By Hans Ebert
For some reason, I always thought “Ram” was Paul McCartney’s second solo record though it did feature wife Linda and a few sidemen some of whom ended up in Wings. Apparently, I missed the synth pop of “McCartney 2” somewhere along the way though familiar with the singles “Coming Up” and the cult hit “Temporary Secretary” which continues to be sampled by DJs.
Though friends and music critics thought it to be “scattered”, “Ram”, at least to me, was brilliant. I can still feel the texture of the album cover whereas many of the tracks remain favourites- not for their studio perfection and trying to boldly move Pop music’s chess pieces across the board- but for doing exactly the opposite. Like bringing this Beatles fan back to terra firma. One can’t be up there on Blue Jay Way with Lucy in the Sky forever.
Recordings like “Too Many People” and “Dear Boy” offered a glimpse of how easily McCartney could come up with melodies- even if these were only fleeting glimpses of ideas that could be further developed.
There was the far more finished “Uncle Albert/Admiral Halsey” and the extremely delicious bit of goofiness on “Monkberry Moon Delight” where he adopted his Fats Domino/Little Richard persona.
Like how the unabashedly romantic “Maybe I’m Amazed” with one of his most soulful vocals shone on “McCartney”, it was “Back Seat Of My Car” that had the same effect on “Ram”- one of those perfect love songs he’s seemingly able to pluck out of thin air.
Who knows what Paul McCartney was thinking about when he wrote anything? For this then- kid in Hong Kong who had read how much Brian Wilson’s “Pet Sounds” had influenced him enough to go back into the studios and rework “Revolver”, this gorgeous track seems to carry on with his admiration for the songs and harmonies of the Beach Boy.
Was “Ram” as good as “McCartney”, the solo record he dropped along with the news that he had left the Beatles? Depends on what “good” means to anyone who grew up thinking that the Beatles could walk on water with Chauncey Gardener by their side.
What I do know is the effect both records had on me- something home grown and far removed from the experimentations of the Beatles. It was kinda like taking a chill pill and without help from any Blue Meanies.
It was someone being given the privilege to hear and follow one of the greatest popular music songwriters of our time showing us his creative process. How fragments of good ideas can lead to far more finished and even classic tracks.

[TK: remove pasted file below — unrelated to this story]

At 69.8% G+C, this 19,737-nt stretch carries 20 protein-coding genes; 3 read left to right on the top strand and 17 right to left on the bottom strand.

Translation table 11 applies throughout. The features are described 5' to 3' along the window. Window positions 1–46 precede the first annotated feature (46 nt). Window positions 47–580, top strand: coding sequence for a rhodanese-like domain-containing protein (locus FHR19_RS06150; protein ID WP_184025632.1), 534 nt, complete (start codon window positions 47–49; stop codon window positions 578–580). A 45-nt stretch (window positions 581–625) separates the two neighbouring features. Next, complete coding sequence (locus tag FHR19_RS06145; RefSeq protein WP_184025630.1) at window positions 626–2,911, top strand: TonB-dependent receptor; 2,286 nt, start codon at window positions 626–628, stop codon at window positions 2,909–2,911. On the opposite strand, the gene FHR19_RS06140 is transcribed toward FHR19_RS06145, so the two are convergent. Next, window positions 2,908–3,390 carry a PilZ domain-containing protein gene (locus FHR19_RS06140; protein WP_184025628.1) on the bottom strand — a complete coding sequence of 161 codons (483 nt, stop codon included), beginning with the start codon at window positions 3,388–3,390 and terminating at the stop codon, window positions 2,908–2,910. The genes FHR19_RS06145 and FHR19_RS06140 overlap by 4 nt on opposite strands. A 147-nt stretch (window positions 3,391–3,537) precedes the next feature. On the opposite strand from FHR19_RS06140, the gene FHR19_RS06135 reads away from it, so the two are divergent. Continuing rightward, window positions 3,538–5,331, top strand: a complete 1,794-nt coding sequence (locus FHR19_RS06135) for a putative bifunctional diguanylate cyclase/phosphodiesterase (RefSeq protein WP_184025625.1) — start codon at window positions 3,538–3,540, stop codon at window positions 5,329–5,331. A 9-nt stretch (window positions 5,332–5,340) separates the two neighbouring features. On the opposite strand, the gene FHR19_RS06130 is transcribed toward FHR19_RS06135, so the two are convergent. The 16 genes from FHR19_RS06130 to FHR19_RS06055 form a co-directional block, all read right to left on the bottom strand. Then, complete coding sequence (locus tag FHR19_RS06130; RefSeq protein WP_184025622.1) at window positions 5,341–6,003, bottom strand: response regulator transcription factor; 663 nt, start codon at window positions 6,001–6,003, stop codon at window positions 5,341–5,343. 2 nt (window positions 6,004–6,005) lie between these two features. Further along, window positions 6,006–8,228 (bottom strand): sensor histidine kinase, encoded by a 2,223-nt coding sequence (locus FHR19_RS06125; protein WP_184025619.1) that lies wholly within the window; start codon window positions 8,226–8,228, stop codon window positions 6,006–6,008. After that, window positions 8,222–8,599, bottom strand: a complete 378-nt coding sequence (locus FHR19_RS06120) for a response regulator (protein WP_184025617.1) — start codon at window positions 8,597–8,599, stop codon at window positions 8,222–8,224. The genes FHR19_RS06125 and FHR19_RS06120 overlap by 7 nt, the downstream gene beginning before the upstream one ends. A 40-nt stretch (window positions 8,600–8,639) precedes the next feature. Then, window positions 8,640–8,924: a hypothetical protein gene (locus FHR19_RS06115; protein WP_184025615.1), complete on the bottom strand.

And now there’s “McCartney 111”. With everything written and recorded while he, like many of us, was in quarantine, it shows just how productively he made use of his time.
He has said how he welcomed this time alone to write, play every instrument, record and, closing in on 78, understanding that even Paul McCartney needs to market his product. There’s been a very strong pre-launch push with teaser campaigns and various interactivity with music fans and he’s recently been making himself free for interviews and talk shows with hosts like Jimmy Fallon.
Sure, we’re talking about Paul McCartney who just needs to show up, but there’s something NICE about making himself available. You really want to like his new music. You don’t want him to fail. He doesn’t. It’s like the release of “Egypt Station” in 2018. It might not have been a great record, but it definitely passed the “audition”.
When hearing about his collaboration with Rihanna and Kanye West, I couldn’t see it working out. But it did. “FourFiveSeconds remains one of the finest slices of pop and R’nB heard in a long time. It’s a very very overlooked track.
He’s toured, he’s appeared on the most memorable episode of “Carpool Karaoke”. He found time to publish a book for his grandkids “Hey Grandude”.
He could have asked anyone to appear on this new record. Anyone. Taylor Swift, Dave Grohl etc. He decided that he’s been around long enough and some experience with the greatest pop group ever to know how it all works.
Personally speaking, this new solo record by Paul McCartney is what especially us in music needs. It offers hope and inspiration and makes one feel comfortable and is comforting.
Making this record and releasing it during these lockdown days is almost a reassurance that things might change, but that we’ll be alright in the end.
All we need is peace and love.
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